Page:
THE AUCTION. There are no words to describe the absolute adorableness of that man. He flirted, cajoled, pouted, danced and shook his bootie, was totally incorrigible. I sat behind Faye, one seat over. She laughed and really seemed to enjoy his performances. I can’t imagine how he was as a child. I’m sure she has been exposed to his wiles before. Good thing she was a strong woman and could resist him. I sat by a very distinguished gentleman and his wife. Very formally dressed. We talked a bit about Raleigh and Dallas. He traveled on business to Dallas before he retired. He seemed surprised that I flew in just for the Gala. I then told him many of the attendees did. He later talked to Faye, so I’m pretty sure he was an acquaintance.

My friend pointed out to me that Faye’s profile and Clay’s were very similar. And in person, it is very noticeable. The nose and mouth and chin. She looked very pretty and stood outside the dining room and greeted the attendees as we came in. She also sold raffle tickets table to table. ~~auntdementia at CH

Clay is so funny without saying a word. He used his eyes, his nose, his lips and his entire body to convey a thought. For example using the wango-tango shirt as a prop to show love (hugging it), growth of his body,( couldn't button it) sex (rubbing it on his body and sniffing it) and finally waving it around his head like a stripper. Best example of salesmanship I have ever seen. ~~FearofH2O at CH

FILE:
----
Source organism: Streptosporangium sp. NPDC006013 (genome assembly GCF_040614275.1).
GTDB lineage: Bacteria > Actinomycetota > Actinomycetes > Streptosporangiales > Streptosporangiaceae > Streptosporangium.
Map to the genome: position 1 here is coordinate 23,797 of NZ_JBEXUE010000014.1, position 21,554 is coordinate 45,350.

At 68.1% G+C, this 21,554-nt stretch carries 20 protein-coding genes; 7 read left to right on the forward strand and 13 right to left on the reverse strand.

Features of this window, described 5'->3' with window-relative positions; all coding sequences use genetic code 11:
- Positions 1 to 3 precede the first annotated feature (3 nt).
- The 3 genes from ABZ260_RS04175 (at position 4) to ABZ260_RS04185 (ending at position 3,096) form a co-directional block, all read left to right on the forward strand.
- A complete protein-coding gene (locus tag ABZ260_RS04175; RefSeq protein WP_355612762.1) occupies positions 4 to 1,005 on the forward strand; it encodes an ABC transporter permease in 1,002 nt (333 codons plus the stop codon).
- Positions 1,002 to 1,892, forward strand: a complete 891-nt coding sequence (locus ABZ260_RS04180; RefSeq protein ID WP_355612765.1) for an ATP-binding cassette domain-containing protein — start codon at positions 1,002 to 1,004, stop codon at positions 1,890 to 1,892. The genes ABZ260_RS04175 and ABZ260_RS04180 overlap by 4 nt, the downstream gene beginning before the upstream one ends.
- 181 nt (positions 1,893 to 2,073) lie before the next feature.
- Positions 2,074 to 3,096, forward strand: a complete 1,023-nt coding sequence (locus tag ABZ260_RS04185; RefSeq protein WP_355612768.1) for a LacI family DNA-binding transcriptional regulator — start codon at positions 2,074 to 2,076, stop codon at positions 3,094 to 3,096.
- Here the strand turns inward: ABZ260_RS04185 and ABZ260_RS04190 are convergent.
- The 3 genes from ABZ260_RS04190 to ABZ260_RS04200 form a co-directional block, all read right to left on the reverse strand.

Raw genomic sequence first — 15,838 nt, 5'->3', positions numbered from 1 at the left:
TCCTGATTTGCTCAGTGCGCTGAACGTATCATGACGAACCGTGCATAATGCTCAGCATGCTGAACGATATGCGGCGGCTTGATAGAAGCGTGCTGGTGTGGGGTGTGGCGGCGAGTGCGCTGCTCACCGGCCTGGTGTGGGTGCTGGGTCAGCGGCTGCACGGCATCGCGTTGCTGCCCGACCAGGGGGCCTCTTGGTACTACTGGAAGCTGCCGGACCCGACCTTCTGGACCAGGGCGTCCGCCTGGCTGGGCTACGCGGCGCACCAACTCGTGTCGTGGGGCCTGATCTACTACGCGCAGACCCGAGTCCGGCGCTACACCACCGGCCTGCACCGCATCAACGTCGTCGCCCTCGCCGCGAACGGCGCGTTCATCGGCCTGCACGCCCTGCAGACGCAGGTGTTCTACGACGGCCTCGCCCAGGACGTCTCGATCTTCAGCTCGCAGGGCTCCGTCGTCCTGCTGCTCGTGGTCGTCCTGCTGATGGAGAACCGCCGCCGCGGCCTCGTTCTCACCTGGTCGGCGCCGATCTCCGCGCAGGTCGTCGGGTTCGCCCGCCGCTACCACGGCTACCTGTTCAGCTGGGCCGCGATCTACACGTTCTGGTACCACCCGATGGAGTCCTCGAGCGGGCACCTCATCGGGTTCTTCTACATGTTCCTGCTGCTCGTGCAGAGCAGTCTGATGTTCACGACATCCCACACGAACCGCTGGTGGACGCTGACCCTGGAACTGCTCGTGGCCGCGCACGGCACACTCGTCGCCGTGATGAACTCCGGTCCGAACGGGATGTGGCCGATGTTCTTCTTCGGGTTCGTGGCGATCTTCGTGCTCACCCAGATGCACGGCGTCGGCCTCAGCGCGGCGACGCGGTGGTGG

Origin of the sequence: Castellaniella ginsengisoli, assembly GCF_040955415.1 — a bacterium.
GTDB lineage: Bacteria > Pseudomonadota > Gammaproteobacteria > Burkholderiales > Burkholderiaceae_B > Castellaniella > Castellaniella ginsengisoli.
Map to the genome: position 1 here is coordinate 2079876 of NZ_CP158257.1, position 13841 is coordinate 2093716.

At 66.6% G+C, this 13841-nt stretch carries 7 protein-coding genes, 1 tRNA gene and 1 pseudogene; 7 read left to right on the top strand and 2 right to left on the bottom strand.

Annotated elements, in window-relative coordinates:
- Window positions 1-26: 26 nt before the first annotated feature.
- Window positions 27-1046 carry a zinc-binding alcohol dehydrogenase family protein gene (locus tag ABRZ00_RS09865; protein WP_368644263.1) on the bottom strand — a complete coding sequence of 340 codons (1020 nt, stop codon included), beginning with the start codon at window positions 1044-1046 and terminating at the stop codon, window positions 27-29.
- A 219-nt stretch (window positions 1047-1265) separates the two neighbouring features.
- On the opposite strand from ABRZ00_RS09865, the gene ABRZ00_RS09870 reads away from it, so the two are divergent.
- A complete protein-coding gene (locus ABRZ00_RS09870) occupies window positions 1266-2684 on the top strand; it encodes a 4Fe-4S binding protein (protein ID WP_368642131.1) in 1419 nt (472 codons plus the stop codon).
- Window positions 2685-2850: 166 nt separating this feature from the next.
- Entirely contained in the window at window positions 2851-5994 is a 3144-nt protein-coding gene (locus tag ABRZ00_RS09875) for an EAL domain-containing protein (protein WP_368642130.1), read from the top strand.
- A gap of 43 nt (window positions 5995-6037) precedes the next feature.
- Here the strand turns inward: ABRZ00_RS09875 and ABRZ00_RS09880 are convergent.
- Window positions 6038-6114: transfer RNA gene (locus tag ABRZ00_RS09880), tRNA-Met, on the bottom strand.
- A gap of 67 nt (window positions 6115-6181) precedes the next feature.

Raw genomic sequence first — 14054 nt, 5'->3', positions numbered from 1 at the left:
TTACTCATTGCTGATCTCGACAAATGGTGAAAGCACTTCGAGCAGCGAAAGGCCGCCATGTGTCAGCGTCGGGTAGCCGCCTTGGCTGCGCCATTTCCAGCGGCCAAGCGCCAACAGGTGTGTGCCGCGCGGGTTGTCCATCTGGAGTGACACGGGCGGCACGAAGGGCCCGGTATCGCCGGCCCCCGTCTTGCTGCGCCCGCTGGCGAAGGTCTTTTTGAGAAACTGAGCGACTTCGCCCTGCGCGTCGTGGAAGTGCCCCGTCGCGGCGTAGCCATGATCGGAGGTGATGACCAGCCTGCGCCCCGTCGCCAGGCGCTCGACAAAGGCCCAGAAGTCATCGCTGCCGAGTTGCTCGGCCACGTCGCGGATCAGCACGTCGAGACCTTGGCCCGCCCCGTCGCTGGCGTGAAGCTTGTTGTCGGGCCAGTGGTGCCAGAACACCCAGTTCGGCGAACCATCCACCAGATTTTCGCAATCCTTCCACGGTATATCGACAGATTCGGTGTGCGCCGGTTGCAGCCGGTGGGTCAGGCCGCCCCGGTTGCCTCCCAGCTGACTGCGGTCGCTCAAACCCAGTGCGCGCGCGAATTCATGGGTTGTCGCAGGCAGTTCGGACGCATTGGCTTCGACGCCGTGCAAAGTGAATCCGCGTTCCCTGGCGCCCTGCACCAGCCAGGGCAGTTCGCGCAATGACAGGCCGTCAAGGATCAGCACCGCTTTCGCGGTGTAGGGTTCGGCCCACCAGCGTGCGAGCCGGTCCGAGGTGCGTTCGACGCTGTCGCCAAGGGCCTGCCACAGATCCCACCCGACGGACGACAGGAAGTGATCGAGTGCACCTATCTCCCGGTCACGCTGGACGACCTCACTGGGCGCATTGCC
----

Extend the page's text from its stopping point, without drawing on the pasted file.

He mentioned “family” toward the beginning, referring to all of us there. I truly think he does think of his fans fondly now, as an extended family perhaps. Some are quiet and sweet, some get a little hyper at times, and some may be considered his “crazy Aunt Bernice” or something. But he is so free now with what he will say to us, and joke about with us, imply with us, and even scold us about. There is a lovely close feeling there, at the best times at least, and that bond, that flow of love and caring, is one of the very best things, to me, about this fandom.

And yes, sitting so close to him was powerful and awesome, but he was also very real---a happy, beautiful, charismatic man, but also just Clay, the Raleigh man who made good, with an incredible talent but a down-to-earth, down-home demeanor—the jokester, the teacher, the boy next door, the caring, earnest man with a heart as big as the room. How anyone can not love him is beyond me. He has me for life.~~Brightstar

The "Lover All Alone" Manuscript is absolutely beautiful! My husband and I will hang it in our home with pride on behalf of all of you: Clay's dedicated, giving and generous fans. Someday soon, we will donate this back to TBAF in order for them to raise even more money; something this precious and beautiful is meant to be shared with others who can appreciate it. ~~Cheryl, winner of the "Lover All Alone" manuscript
We sat next to a member of the Cardinal Club who was there with his wife. They were not particularly Clay fans but bought tickets to the Gala just to support the "hometown boy." He also said that there were not very many CC members in attendance. They were both simply blown away by Clay, the amount of $$$$ he was able to raise for the children - and the impact he had on everyone in the room! They left the Gala as new Clay fans and planned to attend their first Clay concert in Cary this Summer! They also planned on letting the other Cardinal Club members know what an extraordinary event they missed out on! Yaaaayyyyy!!! ~~ClaytonClayniac at the CB